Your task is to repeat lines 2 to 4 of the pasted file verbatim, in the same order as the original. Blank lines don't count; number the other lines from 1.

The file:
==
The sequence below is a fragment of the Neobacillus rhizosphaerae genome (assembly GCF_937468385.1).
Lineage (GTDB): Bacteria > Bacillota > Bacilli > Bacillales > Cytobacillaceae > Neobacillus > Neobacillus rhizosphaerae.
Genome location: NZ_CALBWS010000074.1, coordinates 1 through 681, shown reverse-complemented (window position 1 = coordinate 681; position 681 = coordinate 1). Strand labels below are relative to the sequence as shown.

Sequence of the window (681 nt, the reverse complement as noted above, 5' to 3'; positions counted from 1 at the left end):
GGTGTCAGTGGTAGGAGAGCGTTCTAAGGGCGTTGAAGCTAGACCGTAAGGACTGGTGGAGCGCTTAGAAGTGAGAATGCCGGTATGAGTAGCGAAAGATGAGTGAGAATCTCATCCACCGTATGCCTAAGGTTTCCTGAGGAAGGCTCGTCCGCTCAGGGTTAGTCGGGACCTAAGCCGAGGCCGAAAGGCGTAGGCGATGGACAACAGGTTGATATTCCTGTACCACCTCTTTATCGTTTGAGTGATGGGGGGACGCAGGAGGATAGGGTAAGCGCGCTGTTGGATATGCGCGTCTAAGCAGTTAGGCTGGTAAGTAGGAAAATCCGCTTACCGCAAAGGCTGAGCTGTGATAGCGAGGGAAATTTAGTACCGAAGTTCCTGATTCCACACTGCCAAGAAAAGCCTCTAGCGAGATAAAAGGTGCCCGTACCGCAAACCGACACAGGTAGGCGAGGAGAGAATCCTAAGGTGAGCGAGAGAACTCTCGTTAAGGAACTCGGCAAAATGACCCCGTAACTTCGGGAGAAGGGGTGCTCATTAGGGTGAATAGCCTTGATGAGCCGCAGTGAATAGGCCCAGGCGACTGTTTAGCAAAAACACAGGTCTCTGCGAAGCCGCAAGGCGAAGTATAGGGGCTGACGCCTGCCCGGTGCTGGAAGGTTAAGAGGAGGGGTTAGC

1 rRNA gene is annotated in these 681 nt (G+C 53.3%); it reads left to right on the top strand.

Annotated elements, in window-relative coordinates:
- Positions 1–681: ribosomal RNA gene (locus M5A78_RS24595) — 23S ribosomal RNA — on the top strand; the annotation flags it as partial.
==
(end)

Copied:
Lineage (GTDB): Bacteria > Bacillota > Bacilli > Bacillales > Cytobacillaceae > Neobacillus > Neobacillus rhizosphaerae.
Genome location: NZ_CALBWS010000074.1, coordinates 1 through 681, shown reverse-complemented (window position 1 = coordinate 681; position 681 = coordinate 1). Strand labels below are relative to the sequence as shown.

Sequence of the window (681 nt, the reverse complement as noted above, 5' to 3'; positions counted from 1 at the left end):